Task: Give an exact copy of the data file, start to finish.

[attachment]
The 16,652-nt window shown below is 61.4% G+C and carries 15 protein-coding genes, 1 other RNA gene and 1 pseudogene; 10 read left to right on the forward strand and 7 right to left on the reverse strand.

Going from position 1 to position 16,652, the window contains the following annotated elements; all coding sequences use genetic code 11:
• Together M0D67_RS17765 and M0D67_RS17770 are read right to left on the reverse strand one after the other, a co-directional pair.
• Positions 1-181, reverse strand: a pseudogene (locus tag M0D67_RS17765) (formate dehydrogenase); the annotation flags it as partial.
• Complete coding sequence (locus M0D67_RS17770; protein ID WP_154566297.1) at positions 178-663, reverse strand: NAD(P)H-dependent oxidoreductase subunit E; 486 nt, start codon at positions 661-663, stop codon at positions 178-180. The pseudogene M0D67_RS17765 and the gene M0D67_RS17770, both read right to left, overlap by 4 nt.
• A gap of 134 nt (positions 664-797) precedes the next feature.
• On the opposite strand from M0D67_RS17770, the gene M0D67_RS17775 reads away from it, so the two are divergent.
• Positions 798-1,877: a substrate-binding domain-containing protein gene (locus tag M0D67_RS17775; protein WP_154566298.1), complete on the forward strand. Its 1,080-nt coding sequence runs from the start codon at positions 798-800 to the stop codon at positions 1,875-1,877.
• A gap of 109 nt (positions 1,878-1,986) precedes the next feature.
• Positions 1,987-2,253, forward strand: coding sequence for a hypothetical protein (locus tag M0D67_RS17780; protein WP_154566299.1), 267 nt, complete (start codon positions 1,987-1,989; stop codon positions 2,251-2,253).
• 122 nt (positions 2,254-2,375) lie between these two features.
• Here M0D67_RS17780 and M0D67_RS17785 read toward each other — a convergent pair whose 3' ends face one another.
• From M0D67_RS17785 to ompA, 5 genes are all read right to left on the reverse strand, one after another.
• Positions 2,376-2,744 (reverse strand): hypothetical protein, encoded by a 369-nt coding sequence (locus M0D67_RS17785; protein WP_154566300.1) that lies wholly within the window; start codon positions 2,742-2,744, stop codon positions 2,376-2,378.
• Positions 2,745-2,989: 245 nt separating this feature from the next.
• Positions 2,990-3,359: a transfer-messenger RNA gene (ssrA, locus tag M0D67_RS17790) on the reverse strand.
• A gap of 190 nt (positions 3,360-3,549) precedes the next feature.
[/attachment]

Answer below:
The 16,652-nt window shown below is 61.4% G+C and carries 15 protein-coding genes, 1 other RNA gene and 1 pseudogene; 10 read left to right on the forward strand and 7 right to left on the reverse strand.

Going from position 1 to position 16,652, the window contains the following annotated elements; all coding sequences use genetic code 11:
• Together M0D67_RS17765 and M0D67_RS17770 are read right to left on the reverse strand one after the other, a co-directional pair.
• Positions 1-181, reverse strand: a pseudogene (locus tag M0D67_RS17765) (formate dehydrogenase); the annotation flags it as partial.
• Complete coding sequence (locus M0D67_RS17770; protein ID WP_154566297.1) at positions 178-663, reverse strand: NAD(P)H-dependent oxidoreductase subunit E; 486 nt, start codon at positions 661-663, stop codon at positions 178-180. The pseudogene M0D67_RS17765 and the gene M0D67_RS17770, both read right to left, overlap by 4 nt.
• A gap of 134 nt (positions 664-797) precedes the next feature.
• On the opposite strand from M0D67_RS17770, the gene M0D67_RS17775 reads away from it, so the two are divergent.
• Positions 798-1,877: a substrate-binding domain-containing protein gene (locus tag M0D67_RS17775; protein WP_154566298.1), complete on the forward strand. Its 1,080-nt coding sequence runs from the start codon at positions 798-800 to the stop codon at positions 1,875-1,877.
• A gap of 109 nt (positions 1,878-1,986) precedes the next feature.
• Positions 1,987-2,253, forward strand: coding sequence for a hypothetical protein (locus tag M0D67_RS17780; protein WP_154566299.1), 267 nt, complete (start codon positions 1,987-1,989; stop codon positions 2,251-2,253).
• 122 nt (positions 2,254-2,375) lie between these two features.
• Here M0D67_RS17780 and M0D67_RS17785 read toward each other — a convergent pair whose 3' ends face one another.
• From M0D67_RS17785 to ompA, 5 genes are all read right to left on the reverse strand, one after another.
• Positions 2,376-2,744 (reverse strand): hypothetical protein, encoded by a 369-nt coding sequence (locus M0D67_RS17785; protein WP_154566300.1) that lies wholly within the window; start codon positions 2,742-2,744, stop codon positions 2,376-2,378.
• Positions 2,745-2,989: 245 nt separating this feature from the next.
• Positions 2,990-3,359: a transfer-messenger RNA gene (ssrA, locus tag M0D67_RS17790) on the reverse strand.
• A gap of 190 nt (positions 3,360-3,549) precedes the next feature.